The Cooperative Research Centres (CRC) program supports research collaborations to address major challenges facing Australia. QUT Business School is the highest participant nationally in CRC research, involving researchers from all disciplines.

Energy efficient vehicles

Professor Lionel Page and Associate Professor Rob Perrons are part of an AutoCRC team working to identify barriers to the take up of energy-efficient vehicles across Australia, Malaysia, Indonesia and Thailand. The EEV Future Regional Market and Technology Uptake Study includes Malaysia Automotive Institute as a partner. The QUT Business School team was awarded funds for two PhD students and $238,000 over three years.

Disaster response communications

Improving the role of hazard communications to build resilient communities is a key focus of a new $2.28 million, seven-year Bushfire and Natural Hazards CRC research project. Dr Amisha Mehta and Dr Dominique Greer will work in collaboration with the University of Melbourne, RMIT and University of Tasmania to develop a comprehensive guide to communication during disaster response and recovery.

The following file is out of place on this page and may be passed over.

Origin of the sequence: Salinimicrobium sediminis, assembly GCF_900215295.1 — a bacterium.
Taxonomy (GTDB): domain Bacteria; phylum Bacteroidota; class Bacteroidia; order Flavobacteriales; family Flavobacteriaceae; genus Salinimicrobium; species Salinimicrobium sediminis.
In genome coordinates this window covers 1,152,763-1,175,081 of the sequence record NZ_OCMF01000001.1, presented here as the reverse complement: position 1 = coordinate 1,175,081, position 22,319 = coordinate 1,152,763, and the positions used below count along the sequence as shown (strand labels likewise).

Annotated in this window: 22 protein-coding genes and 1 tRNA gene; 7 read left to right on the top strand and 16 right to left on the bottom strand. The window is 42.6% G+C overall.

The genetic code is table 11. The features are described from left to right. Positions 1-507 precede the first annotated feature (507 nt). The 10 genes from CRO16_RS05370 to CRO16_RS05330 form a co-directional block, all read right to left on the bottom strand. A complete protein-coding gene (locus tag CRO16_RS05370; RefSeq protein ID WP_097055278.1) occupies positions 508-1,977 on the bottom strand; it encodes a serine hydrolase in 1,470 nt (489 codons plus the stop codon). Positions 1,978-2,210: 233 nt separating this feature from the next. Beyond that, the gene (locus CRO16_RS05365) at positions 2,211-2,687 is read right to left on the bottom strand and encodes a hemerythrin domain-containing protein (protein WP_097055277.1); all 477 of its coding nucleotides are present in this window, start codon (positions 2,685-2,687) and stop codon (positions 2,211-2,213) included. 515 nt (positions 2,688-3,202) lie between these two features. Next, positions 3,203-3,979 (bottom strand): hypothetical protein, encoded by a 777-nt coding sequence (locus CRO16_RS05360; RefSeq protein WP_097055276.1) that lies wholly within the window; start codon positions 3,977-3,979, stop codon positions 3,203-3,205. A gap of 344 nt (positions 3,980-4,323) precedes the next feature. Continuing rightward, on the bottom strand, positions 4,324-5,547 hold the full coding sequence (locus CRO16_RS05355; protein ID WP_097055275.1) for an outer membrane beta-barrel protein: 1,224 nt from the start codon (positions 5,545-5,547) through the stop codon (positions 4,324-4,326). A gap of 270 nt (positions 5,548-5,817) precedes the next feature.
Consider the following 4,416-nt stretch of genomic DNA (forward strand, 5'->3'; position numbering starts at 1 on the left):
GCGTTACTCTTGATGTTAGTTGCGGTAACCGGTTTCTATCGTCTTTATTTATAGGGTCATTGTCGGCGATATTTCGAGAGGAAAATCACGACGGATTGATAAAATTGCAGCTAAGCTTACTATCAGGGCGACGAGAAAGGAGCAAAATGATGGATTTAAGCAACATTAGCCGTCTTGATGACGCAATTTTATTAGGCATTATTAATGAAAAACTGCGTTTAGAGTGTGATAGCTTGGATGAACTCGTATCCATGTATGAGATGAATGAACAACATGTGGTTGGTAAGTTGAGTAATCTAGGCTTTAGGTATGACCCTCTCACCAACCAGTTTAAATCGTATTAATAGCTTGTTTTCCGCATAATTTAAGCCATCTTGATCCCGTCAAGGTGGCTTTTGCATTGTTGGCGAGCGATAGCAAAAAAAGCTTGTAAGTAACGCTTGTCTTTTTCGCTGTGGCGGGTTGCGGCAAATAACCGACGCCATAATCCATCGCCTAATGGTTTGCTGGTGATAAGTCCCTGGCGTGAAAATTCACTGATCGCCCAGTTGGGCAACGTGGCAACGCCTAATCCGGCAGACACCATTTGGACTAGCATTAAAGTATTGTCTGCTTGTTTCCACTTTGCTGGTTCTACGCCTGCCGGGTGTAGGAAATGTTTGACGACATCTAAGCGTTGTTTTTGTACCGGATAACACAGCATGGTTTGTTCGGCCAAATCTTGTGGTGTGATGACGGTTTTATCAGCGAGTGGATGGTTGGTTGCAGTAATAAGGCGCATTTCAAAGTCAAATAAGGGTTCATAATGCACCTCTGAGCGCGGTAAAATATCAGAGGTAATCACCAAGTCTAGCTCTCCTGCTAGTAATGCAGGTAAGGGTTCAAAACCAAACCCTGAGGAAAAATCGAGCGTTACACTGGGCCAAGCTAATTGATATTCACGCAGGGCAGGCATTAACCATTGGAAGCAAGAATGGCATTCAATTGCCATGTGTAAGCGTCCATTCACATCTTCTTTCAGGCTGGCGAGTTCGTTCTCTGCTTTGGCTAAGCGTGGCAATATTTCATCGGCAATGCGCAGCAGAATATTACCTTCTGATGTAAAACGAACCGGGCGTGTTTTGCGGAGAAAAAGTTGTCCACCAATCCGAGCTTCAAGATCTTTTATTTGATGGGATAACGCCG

National competitive ARC grants

Our success in acquiring national competitive grants is a reflection of the quality of our academic staff and the rigor of our research.

ARC Linkage

Pursuing the right opportunities: the actor-opportunity nexus and new venture performance

Investigators
Dr Rene Bakker (CI), Professor Per Davidsson (CI), Dr Henri Burgers (CI)
Funding
$383,000
Partners
Queensland Resources Council, Indiana University, Iowa State University
Project summary
The project aims to explain how Australians that are currently involved in setting up new business ventures can be more successful. Based on a study of new ventures in Australia's mining industry, reserachers expect to demonstrate that the key to success lies in a complex matching process between the actor involved, and the opportunity (s)he is pursuing.

Pursuing the right opportunities: the actor-opportunity nexus and new venture performance